Clipping:The American Association pennant
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|Date||Saturday, April 5, 1890|
The new pennant, unfurled today for the first time by the Brooklyn (N.L.) Club, is a handsome burgee in red, white and blue. The field is shite, with a blue border containing forty-two blue stars to represent the Union. The words “Champions of the American Association, 1890” are in red letters in the centre of the flag, preceded by eight red stars, one for each club in the Association. The Philadelphia Times April 5, 1890
a proposal for a national amateur championship
The Base Ball Committee of the Amateur Athletic Union, which has been at work for some weeks on plans for the championship season of the nines representing the various athletic clubs in the West as well as the East, has prepared a report.
“That the winning teams of the two series of games in the East shall play three games at such times and places in September or October as may be hereafter determined, to decide the Eastern championship of the United States, and that in like matter shall be determined the winner of the Western amateur baseball championship.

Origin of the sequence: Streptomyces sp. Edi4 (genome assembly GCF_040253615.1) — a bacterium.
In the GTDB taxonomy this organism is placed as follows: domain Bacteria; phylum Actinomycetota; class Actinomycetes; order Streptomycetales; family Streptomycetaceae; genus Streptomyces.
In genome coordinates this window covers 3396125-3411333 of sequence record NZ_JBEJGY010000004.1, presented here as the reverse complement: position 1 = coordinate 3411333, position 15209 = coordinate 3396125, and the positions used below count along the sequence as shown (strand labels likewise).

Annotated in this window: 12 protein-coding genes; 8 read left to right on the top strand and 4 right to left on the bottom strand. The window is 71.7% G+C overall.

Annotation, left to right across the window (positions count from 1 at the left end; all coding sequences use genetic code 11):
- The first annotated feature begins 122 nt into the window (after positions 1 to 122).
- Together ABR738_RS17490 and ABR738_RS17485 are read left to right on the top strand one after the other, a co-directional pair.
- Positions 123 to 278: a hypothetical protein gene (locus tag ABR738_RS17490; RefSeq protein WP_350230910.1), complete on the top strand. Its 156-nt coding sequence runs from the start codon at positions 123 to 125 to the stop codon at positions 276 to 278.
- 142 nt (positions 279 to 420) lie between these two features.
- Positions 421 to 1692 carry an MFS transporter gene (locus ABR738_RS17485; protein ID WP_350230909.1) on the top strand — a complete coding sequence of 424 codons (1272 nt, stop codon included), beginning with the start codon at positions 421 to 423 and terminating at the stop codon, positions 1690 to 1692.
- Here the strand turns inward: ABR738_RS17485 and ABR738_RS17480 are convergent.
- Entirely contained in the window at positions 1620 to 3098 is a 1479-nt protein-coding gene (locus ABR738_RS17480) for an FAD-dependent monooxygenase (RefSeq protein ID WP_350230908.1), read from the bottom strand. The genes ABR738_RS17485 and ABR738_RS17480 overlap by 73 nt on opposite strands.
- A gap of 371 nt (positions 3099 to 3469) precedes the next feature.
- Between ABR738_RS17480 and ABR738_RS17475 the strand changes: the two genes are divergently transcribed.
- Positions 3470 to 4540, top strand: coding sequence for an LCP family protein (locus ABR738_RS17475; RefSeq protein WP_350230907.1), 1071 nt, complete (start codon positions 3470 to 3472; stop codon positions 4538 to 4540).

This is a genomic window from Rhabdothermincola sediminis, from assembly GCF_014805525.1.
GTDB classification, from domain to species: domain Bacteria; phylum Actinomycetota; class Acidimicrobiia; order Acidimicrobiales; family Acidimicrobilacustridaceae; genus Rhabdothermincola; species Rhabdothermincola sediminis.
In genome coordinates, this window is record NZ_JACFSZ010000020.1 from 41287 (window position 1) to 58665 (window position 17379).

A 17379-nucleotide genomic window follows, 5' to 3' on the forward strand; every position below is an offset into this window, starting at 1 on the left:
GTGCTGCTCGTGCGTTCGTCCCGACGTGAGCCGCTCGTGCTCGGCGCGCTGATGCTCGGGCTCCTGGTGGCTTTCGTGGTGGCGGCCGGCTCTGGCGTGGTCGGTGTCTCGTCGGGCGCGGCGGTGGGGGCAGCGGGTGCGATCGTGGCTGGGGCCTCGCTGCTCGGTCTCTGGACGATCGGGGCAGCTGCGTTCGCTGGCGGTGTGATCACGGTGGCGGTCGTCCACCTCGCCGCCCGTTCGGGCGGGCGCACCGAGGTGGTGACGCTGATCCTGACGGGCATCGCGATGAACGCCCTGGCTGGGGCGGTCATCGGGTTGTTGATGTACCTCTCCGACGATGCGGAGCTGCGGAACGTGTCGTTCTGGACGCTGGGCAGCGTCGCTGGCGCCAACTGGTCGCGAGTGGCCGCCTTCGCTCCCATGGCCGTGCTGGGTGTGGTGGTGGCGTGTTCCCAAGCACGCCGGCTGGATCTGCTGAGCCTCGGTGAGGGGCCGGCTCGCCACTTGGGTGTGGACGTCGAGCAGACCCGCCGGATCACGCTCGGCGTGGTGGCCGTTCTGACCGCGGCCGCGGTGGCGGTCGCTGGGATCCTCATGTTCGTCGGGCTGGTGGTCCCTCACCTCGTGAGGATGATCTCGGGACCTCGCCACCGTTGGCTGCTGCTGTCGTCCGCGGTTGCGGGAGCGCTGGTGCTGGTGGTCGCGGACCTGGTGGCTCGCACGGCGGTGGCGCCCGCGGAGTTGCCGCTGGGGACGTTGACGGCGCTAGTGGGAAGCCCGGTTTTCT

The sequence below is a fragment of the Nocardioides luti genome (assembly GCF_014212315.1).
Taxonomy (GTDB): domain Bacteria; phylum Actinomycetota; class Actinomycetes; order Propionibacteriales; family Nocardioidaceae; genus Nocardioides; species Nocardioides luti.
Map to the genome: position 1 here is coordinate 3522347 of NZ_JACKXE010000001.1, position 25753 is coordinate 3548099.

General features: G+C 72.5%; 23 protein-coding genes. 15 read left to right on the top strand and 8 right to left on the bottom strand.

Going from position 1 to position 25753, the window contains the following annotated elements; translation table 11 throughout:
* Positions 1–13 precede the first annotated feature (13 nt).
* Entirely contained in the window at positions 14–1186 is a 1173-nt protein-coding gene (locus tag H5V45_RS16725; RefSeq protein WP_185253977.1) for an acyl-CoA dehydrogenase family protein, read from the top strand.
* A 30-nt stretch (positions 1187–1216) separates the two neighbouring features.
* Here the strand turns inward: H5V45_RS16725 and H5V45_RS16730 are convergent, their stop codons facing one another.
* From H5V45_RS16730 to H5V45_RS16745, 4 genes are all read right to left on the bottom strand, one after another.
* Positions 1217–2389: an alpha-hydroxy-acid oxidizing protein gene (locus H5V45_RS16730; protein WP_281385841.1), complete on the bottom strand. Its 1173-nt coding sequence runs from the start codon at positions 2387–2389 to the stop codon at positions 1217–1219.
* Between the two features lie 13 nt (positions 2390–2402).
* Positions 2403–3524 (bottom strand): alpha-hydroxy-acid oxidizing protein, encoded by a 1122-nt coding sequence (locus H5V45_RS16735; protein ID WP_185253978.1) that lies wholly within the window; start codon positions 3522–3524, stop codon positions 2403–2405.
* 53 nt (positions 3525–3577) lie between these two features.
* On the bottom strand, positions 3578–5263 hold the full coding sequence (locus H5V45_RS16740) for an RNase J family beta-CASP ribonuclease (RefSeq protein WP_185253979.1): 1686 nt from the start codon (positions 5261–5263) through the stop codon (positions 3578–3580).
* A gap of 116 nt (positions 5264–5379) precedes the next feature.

“That the Eastern and Western champion baseball teams, as above, shall at such times and places as may be determined play a series of three games to decide the Amateur Athletic Union baseball championship of the United States for 1890, the winning team to receive the Amateur Athletic Union and the Spalding silver trophies, emblematic of such championship.” New York Herald April 6, 1890
[see New York Sun April 6, 1890 for a very reasonable proposal for reducing draws in cricket; discussion of the MCC's new rule allowing a side to declare its innings closed.]
|Submitted by||Richard Hershberger|
|Origin||Initial Hershberger Clippings|